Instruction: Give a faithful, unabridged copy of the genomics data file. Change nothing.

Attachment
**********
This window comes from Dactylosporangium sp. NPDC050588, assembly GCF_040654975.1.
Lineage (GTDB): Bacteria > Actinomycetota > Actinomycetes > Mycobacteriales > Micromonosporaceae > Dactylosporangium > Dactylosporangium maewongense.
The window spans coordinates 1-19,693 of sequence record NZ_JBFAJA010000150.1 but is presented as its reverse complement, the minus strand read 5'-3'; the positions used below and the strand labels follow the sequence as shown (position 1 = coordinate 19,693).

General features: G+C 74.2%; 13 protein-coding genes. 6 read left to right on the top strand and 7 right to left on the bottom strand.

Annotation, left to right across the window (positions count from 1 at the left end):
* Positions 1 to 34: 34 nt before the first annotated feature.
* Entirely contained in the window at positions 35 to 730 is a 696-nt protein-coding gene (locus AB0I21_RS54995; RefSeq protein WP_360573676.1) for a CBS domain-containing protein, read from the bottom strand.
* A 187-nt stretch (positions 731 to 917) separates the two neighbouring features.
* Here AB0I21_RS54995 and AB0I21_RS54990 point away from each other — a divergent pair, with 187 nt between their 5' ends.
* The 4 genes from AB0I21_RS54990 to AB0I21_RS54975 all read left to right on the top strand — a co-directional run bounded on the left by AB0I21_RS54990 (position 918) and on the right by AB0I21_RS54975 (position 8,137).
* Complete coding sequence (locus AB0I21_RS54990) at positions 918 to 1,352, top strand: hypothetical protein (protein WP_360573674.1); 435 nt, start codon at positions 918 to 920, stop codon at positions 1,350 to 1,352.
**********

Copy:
This window comes from Dactylosporangium sp. NPDC050588, assembly GCF_040654975.1.
Lineage (GTDB): Bacteria > Actinomycetota > Actinomycetes > Mycobacteriales > Micromonosporaceae > Dactylosporangium > Dactylosporangium maewongense.
The window spans coordinates 1-19,693 of sequence record NZ_JBFAJA010000150.1 but is presented as its reverse complement, the minus strand read 5'-3'; the positions used below and the strand labels follow the sequence as shown (position 1 = coordinate 19,693).

General features: G+C 74.2%; 13 protein-coding genes. 6 read left to right on the top strand and 7 right to left on the bottom strand.

Annotation, left to right across the window (positions count from 1 at the left end):
* Positions 1 to 34: 34 nt before the first annotated feature.
* Entirely contained in the window at positions 35 to 730 is a 696-nt protein-coding gene (locus AB0I21_RS54995; RefSeq protein WP_360573676.1) for a CBS domain-containing protein, read from the bottom strand.
* A 187-nt stretch (positions 731 to 917) separates the two neighbouring features.
* Here AB0I21_RS54995 and AB0I21_RS54990 point away from each other — a divergent pair, with 187 nt between their 5' ends.
* The 4 genes from AB0I21_RS54990 to AB0I21_RS54975 all read left to right on the top strand — a co-directional run bounded on the left by AB0I21_RS54990 (position 918) and on the right by AB0I21_RS54975 (position 8,137).
* Complete coding sequence (locus AB0I21_RS54990) at positions 918 to 1,352, top strand: hypothetical protein (protein WP_360573674.1); 435 nt, start codon at positions 918 to 920, stop codon at positions 1,350 to 1,352.